Law Commission review of the Criminal Investigations (Bodily Samples) Act 1995

The Law Commission completed its review of the Criminal Investigations (Bodily Samples) Act 1995. The report revealed significant gaps in the operation of the current law, including insufficient independent oversight and a failure to accommodate human rights values, tikanga Māori and the Treaty of Waitangi | te Tiriti o Waitangi.

The Commission says that since 1995, when Aotearoa New Zealand became only the second country to establish a legal regime for the use of DNA in criminal investigations, time and technology have moved on. A tiny amount of DNA can reveal much more about a person now.

The Commission recommends a new, comprehensive regime to control how DNA is obtained, used and retained for criminal investigations. Core recommendations include:

  • Improving protections for adults from whom Police seek to obtain DNA by consent or on arrest.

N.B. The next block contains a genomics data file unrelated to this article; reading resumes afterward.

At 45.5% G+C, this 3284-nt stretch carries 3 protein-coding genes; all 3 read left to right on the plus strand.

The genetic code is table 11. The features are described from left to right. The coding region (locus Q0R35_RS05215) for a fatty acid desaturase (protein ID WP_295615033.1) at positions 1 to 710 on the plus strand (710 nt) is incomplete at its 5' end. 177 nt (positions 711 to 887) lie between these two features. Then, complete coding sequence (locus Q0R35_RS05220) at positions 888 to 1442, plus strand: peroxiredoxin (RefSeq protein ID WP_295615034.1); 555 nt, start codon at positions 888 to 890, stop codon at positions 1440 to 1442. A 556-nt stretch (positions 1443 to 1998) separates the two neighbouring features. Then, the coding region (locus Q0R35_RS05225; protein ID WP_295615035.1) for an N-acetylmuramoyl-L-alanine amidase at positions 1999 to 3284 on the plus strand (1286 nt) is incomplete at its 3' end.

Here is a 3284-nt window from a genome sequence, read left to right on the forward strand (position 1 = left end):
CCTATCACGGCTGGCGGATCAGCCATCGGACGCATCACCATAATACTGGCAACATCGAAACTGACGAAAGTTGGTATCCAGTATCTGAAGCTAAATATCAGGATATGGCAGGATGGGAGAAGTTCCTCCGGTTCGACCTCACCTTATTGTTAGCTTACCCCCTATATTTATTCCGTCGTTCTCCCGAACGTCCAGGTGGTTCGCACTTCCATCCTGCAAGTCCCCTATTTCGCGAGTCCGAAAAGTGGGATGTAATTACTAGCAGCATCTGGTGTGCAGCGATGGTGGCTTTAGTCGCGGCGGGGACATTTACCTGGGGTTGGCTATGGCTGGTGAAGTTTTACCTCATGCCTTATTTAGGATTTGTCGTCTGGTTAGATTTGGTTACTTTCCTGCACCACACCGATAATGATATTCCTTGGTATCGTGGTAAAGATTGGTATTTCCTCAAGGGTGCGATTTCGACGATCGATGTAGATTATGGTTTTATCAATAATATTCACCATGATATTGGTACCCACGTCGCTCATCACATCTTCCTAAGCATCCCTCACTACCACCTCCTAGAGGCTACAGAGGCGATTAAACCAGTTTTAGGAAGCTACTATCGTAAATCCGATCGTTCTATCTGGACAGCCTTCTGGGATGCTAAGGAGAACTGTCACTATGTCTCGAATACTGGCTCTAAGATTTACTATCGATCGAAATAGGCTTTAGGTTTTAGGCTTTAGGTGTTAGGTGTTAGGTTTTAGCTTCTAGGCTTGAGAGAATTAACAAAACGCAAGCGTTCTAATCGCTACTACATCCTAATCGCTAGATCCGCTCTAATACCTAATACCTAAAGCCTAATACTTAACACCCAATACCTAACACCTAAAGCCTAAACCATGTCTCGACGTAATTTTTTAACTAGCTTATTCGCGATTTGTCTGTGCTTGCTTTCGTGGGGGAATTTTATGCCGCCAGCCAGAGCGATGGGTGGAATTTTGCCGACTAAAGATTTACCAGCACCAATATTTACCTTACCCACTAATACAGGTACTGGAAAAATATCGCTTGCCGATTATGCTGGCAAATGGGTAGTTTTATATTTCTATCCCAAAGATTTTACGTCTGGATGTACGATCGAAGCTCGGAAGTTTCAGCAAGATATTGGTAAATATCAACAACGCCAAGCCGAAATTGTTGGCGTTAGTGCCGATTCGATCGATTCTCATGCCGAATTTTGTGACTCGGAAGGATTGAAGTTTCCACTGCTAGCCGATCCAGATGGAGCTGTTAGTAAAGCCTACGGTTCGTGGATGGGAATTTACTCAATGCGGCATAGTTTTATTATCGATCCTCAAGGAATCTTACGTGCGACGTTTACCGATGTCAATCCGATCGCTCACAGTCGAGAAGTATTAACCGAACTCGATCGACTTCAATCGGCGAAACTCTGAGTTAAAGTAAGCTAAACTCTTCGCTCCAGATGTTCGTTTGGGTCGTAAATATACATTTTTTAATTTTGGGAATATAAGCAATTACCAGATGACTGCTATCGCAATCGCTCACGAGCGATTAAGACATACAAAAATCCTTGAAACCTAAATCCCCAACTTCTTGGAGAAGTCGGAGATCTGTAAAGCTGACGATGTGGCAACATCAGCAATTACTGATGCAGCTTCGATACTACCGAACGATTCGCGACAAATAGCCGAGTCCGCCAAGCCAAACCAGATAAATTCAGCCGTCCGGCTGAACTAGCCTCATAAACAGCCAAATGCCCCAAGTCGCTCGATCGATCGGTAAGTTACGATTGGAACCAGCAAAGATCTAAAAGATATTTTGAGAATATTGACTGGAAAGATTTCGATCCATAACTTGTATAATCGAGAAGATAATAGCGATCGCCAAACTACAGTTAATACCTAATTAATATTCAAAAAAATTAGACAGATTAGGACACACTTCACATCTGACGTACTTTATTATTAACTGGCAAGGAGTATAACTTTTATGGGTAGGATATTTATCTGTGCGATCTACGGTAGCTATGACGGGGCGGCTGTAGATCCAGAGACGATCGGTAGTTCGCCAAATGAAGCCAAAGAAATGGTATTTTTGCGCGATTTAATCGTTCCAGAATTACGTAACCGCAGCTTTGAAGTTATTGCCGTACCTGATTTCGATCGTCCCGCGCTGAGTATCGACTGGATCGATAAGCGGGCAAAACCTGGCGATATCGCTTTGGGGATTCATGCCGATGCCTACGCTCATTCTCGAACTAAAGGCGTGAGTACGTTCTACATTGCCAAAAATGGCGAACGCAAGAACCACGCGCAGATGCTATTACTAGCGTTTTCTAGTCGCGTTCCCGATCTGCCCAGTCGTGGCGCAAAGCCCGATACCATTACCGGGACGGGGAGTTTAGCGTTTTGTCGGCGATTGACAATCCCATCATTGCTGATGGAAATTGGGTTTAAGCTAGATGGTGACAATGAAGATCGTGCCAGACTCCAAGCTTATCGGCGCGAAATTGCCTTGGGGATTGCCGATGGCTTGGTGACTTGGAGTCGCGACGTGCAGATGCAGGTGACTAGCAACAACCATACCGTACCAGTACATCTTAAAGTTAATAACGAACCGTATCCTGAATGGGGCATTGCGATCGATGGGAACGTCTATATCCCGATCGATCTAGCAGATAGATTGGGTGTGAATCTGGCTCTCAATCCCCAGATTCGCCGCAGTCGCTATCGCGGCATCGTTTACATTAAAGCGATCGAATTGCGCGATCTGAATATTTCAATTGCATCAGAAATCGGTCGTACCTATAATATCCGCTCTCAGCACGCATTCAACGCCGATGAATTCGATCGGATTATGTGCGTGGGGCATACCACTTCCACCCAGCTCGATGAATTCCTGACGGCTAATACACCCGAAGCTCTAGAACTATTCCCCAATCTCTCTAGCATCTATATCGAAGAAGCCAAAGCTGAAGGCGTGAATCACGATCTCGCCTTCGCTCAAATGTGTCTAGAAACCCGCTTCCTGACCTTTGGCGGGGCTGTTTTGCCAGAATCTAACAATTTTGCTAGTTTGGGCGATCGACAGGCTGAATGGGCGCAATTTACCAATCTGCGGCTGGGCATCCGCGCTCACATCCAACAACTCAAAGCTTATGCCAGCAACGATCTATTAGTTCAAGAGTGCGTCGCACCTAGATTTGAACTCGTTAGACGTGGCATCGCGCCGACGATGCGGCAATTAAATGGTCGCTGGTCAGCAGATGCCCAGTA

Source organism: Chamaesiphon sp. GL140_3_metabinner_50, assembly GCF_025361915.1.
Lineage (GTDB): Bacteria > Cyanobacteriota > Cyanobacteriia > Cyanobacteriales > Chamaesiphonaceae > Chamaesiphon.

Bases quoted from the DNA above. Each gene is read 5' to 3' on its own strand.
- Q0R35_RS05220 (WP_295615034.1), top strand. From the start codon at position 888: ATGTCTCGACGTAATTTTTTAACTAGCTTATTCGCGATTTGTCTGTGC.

• Requiring a court order to obtain DNA from suspects who are children or young people or who lack the ability to provide consent.
  • Regulating the use of DNA where the current law is either silent or fragmented. This includes elimination sampling, mass screening, familial searching, and genetic genealogy searching.
  • Establishing a single DNA databank to hold all DNA profiles obtained by Police with clear rules on how these DNA profiles can be used.
  • Restricting the retention of offenders’ DNA profiles and aligning any retention of youth offender profiles more closely with the rehabilitative focus of the youth justice regime.
  • Creating an independent mechanism for the assessment of new DNA analysis techniques and whether these should be approved for use.
  • Improving oversight by increasing the role of the judiciary, establishing a new DNA Oversight Committee (with mandatory Māori representation), and providing for external auditing by the Independent Police Conduct Authority.

View the full report

Read the executive summary



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